He began his studies in Thomism on 13 March 1912 at the Louvain college where he became influenced from the works of Saint Louis de Montfort which made him a fervent devotee of the Blessed Mother of God. It was also around this time that he learnt about Saint Thérèse of Lisieux but he also had a love for Saint Francis of Assisi.[2] In September 1913 he moved to the Ghent for his studies where he became a member of the Filioli Caritatis which was a group of priests who aimed for holiness. On 14 July 1913 he graduated in letters and philosophical studies at Louvain.[3]

The outbreak of World War I in 1914 saw Poppe called to arms as a battlefield nurse on 1 August but he fell ill in Namur at Bourlers on 25 August after having been at the battle site since 4 August. He was placed half-dead in an ambulance van and was taken to Bourlers where the priest Castelain took care of him until December. In his period of recuperation the Germans advancing had with them several prisoners of war and he appealed to Saint Joseph that these men be freed which led to their miraculous freeing all except a Frenchman; Poppe renewed the appeal and the Frenchman returned.[1] Father Castelain also told him about the life of Blessed Antoine Chevrier. Once he recovered in he went to Mechelen to continue with his ecclesial studies in April 1915 after Cardinal Désiré-Joseph Mercier obtained for him a dispensation to leave the armed forces.[2]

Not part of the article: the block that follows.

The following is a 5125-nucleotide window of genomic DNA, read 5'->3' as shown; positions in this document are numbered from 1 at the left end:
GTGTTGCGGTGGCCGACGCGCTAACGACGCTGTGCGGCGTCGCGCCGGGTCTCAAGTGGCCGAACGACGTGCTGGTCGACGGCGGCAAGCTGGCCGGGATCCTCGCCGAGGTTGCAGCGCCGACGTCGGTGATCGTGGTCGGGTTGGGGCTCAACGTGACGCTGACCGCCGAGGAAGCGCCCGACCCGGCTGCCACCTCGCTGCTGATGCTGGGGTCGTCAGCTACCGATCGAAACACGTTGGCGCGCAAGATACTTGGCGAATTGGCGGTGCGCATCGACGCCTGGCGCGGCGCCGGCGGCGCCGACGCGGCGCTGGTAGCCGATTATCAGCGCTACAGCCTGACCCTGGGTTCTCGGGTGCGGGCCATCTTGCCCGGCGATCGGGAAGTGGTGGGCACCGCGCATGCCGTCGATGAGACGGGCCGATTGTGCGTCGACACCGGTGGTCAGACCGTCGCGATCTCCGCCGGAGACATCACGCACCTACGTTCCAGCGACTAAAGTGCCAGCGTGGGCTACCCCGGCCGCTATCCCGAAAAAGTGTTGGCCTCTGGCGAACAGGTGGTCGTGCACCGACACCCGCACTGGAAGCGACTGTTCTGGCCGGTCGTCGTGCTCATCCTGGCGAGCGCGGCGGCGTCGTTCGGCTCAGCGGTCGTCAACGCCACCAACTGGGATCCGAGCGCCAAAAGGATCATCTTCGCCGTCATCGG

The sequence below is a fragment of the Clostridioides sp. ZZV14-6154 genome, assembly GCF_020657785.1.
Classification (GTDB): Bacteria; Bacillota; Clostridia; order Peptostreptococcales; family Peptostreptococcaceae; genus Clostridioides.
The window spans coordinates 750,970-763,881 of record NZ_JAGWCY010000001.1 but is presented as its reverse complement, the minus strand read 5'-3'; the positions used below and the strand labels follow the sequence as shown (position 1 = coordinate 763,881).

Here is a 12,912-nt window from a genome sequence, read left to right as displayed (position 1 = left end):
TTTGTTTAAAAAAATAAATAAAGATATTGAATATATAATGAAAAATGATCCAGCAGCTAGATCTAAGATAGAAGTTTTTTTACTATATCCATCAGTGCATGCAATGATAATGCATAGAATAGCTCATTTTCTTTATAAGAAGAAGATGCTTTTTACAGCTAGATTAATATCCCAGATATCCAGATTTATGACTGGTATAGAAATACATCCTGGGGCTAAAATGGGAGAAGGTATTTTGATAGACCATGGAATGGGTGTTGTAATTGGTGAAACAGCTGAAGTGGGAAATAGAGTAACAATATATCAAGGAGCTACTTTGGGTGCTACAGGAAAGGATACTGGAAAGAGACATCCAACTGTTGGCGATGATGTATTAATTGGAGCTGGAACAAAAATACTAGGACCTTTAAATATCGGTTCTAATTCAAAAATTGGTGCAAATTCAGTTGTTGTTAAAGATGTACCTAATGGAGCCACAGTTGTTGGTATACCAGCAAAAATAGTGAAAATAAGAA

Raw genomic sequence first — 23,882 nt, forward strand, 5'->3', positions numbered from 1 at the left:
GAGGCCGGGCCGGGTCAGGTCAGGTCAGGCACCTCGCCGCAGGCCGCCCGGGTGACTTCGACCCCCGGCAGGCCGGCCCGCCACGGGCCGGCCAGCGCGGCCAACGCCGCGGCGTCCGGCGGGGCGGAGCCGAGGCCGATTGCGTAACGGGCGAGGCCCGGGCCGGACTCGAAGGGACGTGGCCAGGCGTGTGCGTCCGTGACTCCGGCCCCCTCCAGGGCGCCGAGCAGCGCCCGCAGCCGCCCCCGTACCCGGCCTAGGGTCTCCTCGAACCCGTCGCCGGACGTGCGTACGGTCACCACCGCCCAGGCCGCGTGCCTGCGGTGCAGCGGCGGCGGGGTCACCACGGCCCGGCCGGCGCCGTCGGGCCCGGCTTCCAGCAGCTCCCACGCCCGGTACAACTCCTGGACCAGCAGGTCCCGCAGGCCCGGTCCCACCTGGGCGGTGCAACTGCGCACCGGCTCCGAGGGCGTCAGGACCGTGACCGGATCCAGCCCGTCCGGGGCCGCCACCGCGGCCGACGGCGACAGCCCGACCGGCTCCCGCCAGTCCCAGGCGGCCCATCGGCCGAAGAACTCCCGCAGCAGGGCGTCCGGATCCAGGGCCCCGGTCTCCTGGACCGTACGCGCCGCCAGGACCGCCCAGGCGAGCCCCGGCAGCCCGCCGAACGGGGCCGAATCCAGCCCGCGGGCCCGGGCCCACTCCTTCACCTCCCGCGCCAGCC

Priesthood[edit]

On 1 May 1916 he was ordained to the priesthood. His motto was "Accendatur" in reference to Luke 12: 49. Poppe became the parish associate pastor in Sint-Coleta on 16 June 1916 which was a poor laborers' parish in Ghent. He started the Eucharistic League for the children (he dedicated this to Pope Pius X) and introduced them to the countless aspects of the faith and also taught catechism and handed children devotional cards.[1] He also made it a practice to greet workers after their shifts ended in the late afternoon. Poppe also chose to live in poorness in order to be like his parishioners.